Friend co-directs the Resilience Project (, which is geared towards finding outliers in many diseases5. The goal is to find people who harbour DNA changes that cause severe and rare childhood diseases, or that heighten cancer risk, but who have lived into healthy adulthood in spite of their genomes.

The programme is run by the non-profit organization Sage Bionetworks, which is based in Seattle, Washington, and is devoted to setting up platforms through which scientists can collaborate and share data. The Resilience Project currently consists of researchers from the Icahn School of Medicine at Mount Sinai Hospital in New York (conversations are also under way with the Gurdon Institute in Cambridge, UK). DNA analysis is in progress on samples from more than half-a-million donors, says Friend, who also directs Sage Bionetworks.

If the first analysis of the donor DNA reveals a mutation that could have killed the carrier, researchers can dig deeper into that person's genetics and biochemistry in an effort to understand their resilience. If one mutation is decisive, analysis can be quick, says Friend. But a mutation might act in conjunction with secondary mutations elsewhere in the genome. Searching for such mutation combinations is difficult, he says. But with an outlier genome in hand, researchers are at least trawling through a bucket of data, not an ocean of data.

Scientists tend to keep findings under wraps until they publish. But Friend thinks that analysis should be a collaborative task that is spread across multiple laboratories. This would increase the speed at which scientists can decipher which factors — be they genetic, immunological, environmental or a combination — have protected resilient individuals. “What I'm hoping is that we can get scientists to take it on as a sort of crowd-sourced federated approach,” says Friend. “No one is paid to do that, no one owns the data.”

Rare signals

In a clinical trial, scientists strive for numbers: making sure there are sufficient cases of disease and controls to see whether a drug is having an effect, for example. They look for global trends rather than focus on the outliers, says Gustavo Stolovitzky, a researcher for the technology firm IBM in Yorktown Heights, New York, who runs the Dialogue for Reverse Engineering Assessment and Methods, a research venture and competition that, for example, looks at how well different algorithms predict the reaction of cancer cells to drugs6.

By definition, outliers are too rare to have much statistical power, Stolovitzky says, and are usually dismissed as flukes. But conversely, he says, an exceptional response is a strong signal that is hard to miss. If many scientists hunt for exceptional responders in data from the ERI or the Resilience Project, perhaps 20 or even 50 cases can emerge. “That's starting to be something,” says Stolovitzky. “It's a number we can do statistics with.” If so, it may be possible to glimpse patterns that can help to explain how exceptional responders beat the odds.

In profiling outliers, scientists will not know which of the molecular signals is decisive, which is why comprehensive profiles are needed for everything — genome sequencing data, gene expression data, clinical data and other assay results. Comparing these profiles is tricky: for example, it can often be a challenge to compare genomic sequence, says Trey Ideker, a computational biologist at the University of California, San Diego. “We sequence this individual and they're a snowflake,” he says — showing patterns that are unique even though the patients have the same type of cancer.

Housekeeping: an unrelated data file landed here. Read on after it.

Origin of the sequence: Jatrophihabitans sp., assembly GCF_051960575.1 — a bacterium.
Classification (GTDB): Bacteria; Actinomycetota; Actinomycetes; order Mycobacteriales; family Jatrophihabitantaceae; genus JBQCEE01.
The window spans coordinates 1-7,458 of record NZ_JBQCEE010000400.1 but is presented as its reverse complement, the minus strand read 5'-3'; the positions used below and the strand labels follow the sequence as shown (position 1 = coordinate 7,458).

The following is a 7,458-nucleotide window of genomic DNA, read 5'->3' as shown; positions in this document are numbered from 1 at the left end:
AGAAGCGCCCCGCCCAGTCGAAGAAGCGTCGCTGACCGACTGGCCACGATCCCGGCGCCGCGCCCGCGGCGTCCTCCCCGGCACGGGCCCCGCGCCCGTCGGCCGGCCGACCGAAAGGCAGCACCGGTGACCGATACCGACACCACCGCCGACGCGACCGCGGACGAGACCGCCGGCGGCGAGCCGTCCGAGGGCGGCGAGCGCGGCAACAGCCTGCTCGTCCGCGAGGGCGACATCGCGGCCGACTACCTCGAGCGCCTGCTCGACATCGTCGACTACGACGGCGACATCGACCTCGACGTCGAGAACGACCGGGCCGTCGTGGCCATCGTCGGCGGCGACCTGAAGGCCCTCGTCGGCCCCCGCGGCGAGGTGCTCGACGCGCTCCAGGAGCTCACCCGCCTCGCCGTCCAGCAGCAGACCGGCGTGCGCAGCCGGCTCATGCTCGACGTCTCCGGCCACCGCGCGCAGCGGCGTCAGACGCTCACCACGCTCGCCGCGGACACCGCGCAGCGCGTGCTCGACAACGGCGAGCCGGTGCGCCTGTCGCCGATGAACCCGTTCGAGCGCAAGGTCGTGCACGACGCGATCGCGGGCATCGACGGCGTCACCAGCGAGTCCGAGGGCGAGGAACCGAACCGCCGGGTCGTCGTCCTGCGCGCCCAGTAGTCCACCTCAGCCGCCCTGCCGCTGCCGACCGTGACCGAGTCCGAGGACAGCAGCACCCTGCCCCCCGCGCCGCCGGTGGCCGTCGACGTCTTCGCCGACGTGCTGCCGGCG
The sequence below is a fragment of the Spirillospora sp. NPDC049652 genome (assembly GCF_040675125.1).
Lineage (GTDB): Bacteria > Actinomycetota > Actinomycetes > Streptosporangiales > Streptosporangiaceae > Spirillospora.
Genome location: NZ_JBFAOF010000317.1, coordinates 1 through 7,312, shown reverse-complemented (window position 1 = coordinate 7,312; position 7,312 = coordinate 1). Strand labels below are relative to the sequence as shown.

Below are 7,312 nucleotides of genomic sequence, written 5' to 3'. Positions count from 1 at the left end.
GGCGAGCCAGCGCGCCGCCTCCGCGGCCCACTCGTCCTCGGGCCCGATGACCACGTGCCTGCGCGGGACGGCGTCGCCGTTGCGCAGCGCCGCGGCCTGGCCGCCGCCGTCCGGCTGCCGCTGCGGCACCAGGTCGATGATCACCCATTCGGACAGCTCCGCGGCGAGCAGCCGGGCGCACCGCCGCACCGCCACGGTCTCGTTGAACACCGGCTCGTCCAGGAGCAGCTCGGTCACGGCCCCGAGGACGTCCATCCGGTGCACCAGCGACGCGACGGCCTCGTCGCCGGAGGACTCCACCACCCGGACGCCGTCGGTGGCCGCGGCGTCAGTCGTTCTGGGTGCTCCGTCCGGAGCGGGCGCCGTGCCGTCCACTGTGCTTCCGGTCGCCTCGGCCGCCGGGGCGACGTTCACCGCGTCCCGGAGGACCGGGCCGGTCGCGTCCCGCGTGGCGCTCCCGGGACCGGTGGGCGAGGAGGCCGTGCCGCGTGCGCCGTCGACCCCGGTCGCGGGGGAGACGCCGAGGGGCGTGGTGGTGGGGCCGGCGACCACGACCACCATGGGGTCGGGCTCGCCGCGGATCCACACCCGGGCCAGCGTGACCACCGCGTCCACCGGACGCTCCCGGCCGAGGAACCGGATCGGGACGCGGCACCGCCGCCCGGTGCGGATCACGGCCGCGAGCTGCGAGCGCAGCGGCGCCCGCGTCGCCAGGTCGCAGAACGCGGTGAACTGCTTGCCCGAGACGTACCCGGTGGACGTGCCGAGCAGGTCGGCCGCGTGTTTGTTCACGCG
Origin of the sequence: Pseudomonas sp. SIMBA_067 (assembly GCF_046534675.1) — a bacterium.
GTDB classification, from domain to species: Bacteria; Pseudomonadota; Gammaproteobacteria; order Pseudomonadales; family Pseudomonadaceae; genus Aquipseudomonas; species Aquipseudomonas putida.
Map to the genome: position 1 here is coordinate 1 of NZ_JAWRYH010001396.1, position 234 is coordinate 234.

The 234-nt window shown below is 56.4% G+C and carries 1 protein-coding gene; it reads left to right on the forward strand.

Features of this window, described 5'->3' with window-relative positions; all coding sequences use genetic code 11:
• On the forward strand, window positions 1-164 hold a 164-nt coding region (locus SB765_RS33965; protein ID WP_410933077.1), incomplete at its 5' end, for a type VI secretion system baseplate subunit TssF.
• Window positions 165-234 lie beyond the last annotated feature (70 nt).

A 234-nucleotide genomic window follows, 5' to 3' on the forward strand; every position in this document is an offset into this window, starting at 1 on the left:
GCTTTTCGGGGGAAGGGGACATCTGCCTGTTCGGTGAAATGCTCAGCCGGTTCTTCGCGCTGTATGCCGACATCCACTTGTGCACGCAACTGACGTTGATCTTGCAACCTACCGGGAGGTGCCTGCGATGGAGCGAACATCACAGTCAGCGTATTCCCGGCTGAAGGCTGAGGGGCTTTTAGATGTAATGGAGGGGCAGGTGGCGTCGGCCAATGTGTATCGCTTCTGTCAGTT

Ideker says that one approach to address that diversity is to view cancer as a disease of pathways, in which groups of genes act together to perform functions in the cell. When analysed on a pathway level, he says, patterns do emerge. For example, researchers may find that dissimilar-seeming mutations in a cancer all fall in a certain pathway, meaning that they all impair the same cell function.

These network patterns are not complete biochemical explanations of an exceptional response in cancer treatment, says Ideker, but they are indications of what to explore next. Crucially, he says, by considering pathways, an exceptional responder becomes part of a group. Even if it is not a large group, the person is no longer an outlier.

Many patients could benefit from ventures to decipher the molecular profile of exceptional responders. A physician might realize that a drug that was not expected to do well in a given patient might actually be surprisingly suitable, says Taylor. This approach to cancer treatment complements an emerging idea that rather than focusing on the organ in which the tumour originated, treatments should be targeted to the molecular profile driving a given cancer.

For research on outliers to be of greatest help, the outlier cases must be rigorously selected. Only then can the analysis deliver sound results despite the fact that it remains a profile of only one person, says Friend. Taylor agrees, pointing out that molecular analysis of tumours from patients is increasingly possible and that there is growing acceptance of studying outlier patients. “Nevertheless,” he says, “it requires that we stay focused on exploring the most significant outlier responses to ensure the greatest return for patients.”


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  3. Frampton, G. M. et al. Nature Biotech. 31, 10231031 (2013).
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  5. Friend, S. H. & Schadt, E. E. Science 344, 970972 (2014).
  6. Costello, J. C. et al. Nature Biotech. 32, 12021212 (2015).

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  1. Vivien Marx is technology editor for Nature and Nature Methods.